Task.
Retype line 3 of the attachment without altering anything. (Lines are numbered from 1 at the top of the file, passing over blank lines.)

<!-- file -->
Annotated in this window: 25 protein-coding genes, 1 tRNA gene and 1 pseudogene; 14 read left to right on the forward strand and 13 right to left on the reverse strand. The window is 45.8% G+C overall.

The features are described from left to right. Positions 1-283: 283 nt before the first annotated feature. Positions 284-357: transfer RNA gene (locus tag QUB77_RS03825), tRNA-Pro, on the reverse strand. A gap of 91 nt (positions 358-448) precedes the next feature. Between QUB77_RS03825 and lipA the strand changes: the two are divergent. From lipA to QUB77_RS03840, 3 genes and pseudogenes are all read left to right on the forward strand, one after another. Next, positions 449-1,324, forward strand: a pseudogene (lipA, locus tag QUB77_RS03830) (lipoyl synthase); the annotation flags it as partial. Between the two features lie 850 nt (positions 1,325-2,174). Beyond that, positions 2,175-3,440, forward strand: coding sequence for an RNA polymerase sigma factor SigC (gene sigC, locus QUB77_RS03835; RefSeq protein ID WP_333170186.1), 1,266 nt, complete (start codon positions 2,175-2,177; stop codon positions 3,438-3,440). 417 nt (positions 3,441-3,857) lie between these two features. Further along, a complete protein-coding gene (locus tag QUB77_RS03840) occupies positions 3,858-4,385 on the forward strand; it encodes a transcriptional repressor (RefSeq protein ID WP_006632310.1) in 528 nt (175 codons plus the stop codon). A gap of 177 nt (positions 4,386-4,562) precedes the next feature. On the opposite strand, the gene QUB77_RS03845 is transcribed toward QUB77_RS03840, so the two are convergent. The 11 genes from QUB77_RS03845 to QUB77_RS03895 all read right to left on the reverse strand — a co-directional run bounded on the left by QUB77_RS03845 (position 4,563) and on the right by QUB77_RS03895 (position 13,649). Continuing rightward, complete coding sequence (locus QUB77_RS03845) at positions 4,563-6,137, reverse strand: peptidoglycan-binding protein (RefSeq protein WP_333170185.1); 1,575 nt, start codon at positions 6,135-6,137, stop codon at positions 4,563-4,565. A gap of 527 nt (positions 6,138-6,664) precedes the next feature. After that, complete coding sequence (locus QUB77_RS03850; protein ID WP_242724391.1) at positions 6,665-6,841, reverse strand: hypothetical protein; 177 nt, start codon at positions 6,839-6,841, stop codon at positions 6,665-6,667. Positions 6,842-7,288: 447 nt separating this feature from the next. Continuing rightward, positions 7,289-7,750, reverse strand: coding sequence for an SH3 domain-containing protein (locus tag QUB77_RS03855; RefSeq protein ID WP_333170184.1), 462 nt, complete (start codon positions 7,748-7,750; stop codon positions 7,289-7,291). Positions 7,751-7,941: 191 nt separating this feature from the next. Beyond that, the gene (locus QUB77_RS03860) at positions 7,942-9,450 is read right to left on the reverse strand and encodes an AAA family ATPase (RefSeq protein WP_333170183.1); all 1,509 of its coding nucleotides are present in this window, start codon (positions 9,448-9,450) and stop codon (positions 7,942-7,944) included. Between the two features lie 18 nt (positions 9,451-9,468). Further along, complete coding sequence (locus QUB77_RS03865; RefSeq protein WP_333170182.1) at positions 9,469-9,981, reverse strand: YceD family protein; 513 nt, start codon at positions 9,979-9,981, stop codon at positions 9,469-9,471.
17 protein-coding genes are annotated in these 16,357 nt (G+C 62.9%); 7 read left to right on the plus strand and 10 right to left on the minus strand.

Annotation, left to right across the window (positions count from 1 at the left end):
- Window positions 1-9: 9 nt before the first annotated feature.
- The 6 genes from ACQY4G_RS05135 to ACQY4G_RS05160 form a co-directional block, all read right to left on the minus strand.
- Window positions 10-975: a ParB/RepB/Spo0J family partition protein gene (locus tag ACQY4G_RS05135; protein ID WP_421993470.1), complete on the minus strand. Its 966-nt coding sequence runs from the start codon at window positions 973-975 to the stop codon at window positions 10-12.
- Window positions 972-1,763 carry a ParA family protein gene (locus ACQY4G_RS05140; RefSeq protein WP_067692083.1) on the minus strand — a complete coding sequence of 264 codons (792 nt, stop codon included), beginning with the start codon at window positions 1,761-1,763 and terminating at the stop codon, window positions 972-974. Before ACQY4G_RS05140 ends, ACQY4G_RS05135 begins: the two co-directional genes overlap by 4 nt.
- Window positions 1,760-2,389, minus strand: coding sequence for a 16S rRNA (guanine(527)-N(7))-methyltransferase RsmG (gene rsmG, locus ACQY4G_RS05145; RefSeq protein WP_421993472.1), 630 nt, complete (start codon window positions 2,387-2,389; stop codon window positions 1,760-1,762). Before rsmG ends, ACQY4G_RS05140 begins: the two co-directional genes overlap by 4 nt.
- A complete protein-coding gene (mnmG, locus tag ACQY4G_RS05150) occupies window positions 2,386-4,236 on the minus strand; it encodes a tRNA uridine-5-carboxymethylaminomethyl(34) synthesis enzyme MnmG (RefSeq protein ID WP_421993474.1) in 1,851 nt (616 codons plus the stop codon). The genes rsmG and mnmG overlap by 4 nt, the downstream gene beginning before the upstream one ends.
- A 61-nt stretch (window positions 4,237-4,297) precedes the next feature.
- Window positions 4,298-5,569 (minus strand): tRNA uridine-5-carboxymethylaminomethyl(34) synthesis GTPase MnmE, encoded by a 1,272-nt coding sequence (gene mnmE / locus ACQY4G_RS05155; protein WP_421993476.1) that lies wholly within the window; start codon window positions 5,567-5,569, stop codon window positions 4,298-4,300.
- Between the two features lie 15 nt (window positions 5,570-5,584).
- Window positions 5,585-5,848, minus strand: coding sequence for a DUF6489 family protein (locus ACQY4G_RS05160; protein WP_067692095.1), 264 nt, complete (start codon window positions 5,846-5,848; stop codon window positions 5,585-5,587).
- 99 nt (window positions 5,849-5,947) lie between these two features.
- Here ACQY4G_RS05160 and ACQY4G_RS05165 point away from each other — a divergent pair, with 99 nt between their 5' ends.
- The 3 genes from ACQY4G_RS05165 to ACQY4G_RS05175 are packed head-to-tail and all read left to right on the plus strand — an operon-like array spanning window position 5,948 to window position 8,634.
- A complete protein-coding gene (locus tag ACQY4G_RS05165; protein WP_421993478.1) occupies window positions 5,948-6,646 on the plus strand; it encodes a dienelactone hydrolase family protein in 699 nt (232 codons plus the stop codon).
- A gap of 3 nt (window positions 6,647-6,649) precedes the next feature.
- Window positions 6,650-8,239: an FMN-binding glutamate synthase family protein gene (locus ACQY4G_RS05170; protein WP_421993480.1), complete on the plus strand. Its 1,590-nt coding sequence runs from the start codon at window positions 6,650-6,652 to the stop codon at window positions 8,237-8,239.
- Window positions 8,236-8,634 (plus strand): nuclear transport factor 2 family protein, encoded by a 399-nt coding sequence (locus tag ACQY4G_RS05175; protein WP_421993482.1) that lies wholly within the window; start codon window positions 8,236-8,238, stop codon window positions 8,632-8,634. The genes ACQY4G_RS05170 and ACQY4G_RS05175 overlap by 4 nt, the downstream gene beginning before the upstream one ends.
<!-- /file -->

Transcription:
17 protein-coding genes are annotated in these 16,357 nt (G+C 62.9%); 7 read left to right on the plus strand and 10 right to left on the minus strand.